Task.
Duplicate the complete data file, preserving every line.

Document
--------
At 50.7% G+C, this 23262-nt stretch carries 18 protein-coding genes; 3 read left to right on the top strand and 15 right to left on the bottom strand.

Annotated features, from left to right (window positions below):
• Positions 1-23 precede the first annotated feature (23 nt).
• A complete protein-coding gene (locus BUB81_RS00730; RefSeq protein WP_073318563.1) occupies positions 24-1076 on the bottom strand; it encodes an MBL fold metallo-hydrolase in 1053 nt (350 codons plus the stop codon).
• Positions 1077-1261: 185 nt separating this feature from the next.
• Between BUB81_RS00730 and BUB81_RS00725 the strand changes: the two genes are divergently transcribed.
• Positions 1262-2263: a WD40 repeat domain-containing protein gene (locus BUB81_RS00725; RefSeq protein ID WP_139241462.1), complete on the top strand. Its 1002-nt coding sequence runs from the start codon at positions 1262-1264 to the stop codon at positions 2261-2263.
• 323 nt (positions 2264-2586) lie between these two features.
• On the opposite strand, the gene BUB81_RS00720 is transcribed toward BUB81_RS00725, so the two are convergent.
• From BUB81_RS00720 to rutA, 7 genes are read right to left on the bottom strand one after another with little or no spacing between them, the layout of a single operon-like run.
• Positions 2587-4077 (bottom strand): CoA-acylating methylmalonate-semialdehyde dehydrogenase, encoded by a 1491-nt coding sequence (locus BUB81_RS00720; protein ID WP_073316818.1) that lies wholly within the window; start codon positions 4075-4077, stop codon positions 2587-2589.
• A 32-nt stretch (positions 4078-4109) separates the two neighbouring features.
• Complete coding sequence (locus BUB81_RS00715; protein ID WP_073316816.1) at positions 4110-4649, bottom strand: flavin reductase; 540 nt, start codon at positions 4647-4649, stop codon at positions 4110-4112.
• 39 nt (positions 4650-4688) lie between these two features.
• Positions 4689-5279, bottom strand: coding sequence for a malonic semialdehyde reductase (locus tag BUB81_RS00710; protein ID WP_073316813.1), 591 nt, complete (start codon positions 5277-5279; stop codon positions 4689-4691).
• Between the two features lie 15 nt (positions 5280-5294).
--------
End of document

At 50.7% G+C, this 23262-nt stretch carries 18 protein-coding genes; 3 read left to right on the top strand and 15 right to left on the bottom strand.

Annotated features, from left to right (window positions below):
• Positions 1-23 precede the first annotated feature (23 nt).
• A complete protein-coding gene (locus BUB81_RS00730; RefSeq protein WP_073318563.1) occupies positions 24-1076 on the bottom strand; it encodes an MBL fold metallo-hydrolase in 1053 nt (350 codons plus the stop codon).
• Positions 1077-1261: 185 nt separating this feature from the next.
• Between BUB81_RS00730 and BUB81_RS00725 the strand changes: the two genes are divergently transcribed.
• Positions 1262-2263: a WD40 repeat domain-containing protein gene (locus BUB81_RS00725; RefSeq protein ID WP_139241462.1), complete on the top strand. Its 1002-nt coding sequence runs from the start codon at positions 1262-1264 to the stop codon at positions 2261-2263.
• 323 nt (positions 2264-2586) lie between these two features.
• On the opposite strand, the gene BUB81_RS00720 is transcribed toward BUB81_RS00725, so the two are convergent.
• From BUB81_RS00720 to rutA, 7 genes are read right to left on the bottom strand one after another with little or no spacing between them, the layout of a single operon-like run.
• Positions 2587-4077 (bottom strand): CoA-acylating methylmalonate-semialdehyde dehydrogenase, encoded by a 1491-nt coding sequence (locus BUB81_RS00720; protein ID WP_073316818.1) that lies wholly within the window; start codon positions 4075-4077, stop codon positions 2587-2589.
• A 32-nt stretch (positions 4078-4109) separates the two neighbouring features.
• Complete coding sequence (locus BUB81_RS00715; protein ID WP_073316816.1) at positions 4110-4649, bottom strand: flavin reductase; 540 nt, start codon at positions 4647-4649, stop codon at positions 4110-4112.
• 39 nt (positions 4650-4688) lie between these two features.
• Positions 4689-5279, bottom strand: coding sequence for a malonic semialdehyde reductase (locus tag BUB81_RS00710; protein ID WP_073316813.1), 591 nt, complete (start codon positions 5277-5279; stop codon positions 4689-4691).
• Between the two features lie 15 nt (positions 5280-5294).